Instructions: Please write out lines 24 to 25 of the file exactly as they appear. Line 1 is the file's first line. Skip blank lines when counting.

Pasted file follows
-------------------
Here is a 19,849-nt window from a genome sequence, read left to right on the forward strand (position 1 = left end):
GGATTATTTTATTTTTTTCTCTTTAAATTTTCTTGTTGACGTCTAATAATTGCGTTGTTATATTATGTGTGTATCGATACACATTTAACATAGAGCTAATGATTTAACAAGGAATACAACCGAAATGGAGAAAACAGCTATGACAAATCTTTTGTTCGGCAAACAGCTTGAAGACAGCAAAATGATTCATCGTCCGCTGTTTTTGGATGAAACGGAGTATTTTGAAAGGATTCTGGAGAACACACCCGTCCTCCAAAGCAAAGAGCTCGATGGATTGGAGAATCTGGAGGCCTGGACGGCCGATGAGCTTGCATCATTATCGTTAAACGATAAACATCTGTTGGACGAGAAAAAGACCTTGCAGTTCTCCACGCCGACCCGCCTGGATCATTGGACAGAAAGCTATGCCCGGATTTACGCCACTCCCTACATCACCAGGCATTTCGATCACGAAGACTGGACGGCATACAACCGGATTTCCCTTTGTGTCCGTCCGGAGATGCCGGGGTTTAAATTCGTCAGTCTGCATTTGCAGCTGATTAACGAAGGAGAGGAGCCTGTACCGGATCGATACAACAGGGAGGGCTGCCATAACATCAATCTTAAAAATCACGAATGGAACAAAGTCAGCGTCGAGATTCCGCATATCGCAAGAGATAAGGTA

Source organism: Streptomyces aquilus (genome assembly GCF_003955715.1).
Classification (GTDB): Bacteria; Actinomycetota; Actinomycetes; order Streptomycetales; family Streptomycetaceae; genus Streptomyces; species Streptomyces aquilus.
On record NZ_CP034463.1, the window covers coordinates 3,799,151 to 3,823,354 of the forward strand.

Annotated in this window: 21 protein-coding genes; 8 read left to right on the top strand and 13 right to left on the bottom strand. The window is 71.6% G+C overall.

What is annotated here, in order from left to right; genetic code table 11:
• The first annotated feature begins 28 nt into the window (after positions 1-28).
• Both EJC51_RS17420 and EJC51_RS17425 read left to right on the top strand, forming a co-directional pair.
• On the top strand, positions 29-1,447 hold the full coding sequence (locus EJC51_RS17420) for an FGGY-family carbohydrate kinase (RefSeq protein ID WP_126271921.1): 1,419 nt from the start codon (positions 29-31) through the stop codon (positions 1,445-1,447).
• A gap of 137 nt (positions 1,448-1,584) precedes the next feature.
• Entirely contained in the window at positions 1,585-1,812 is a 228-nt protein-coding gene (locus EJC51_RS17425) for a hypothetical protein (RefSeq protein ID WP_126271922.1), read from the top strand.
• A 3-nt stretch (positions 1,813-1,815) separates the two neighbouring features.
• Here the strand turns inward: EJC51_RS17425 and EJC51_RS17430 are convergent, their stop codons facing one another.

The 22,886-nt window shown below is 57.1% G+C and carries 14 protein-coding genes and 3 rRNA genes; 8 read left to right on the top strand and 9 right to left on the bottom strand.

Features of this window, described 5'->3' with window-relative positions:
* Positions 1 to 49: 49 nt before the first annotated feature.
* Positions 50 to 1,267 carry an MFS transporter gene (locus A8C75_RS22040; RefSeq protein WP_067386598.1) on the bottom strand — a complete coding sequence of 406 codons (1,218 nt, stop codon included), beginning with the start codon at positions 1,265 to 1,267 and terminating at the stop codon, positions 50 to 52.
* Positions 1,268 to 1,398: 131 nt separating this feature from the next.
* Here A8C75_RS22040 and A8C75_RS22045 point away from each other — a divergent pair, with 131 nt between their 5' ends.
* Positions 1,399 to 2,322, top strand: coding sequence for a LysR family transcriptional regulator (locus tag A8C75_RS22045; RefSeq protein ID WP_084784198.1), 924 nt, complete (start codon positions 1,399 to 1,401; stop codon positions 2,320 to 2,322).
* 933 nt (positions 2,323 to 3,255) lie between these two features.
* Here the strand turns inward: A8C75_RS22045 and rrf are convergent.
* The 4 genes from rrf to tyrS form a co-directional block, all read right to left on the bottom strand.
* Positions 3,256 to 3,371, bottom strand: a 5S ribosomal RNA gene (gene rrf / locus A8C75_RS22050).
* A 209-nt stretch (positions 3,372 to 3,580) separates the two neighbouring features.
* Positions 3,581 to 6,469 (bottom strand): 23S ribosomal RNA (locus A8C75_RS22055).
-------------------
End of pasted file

* The 4 genes from rrf to tyrS form a co-directional block, all read right to left on the bottom strand.
* Positions 3,256 to 3,371, bottom strand: a 5S ribosomal RNA gene (gene rrf / locus A8C75_RS22050).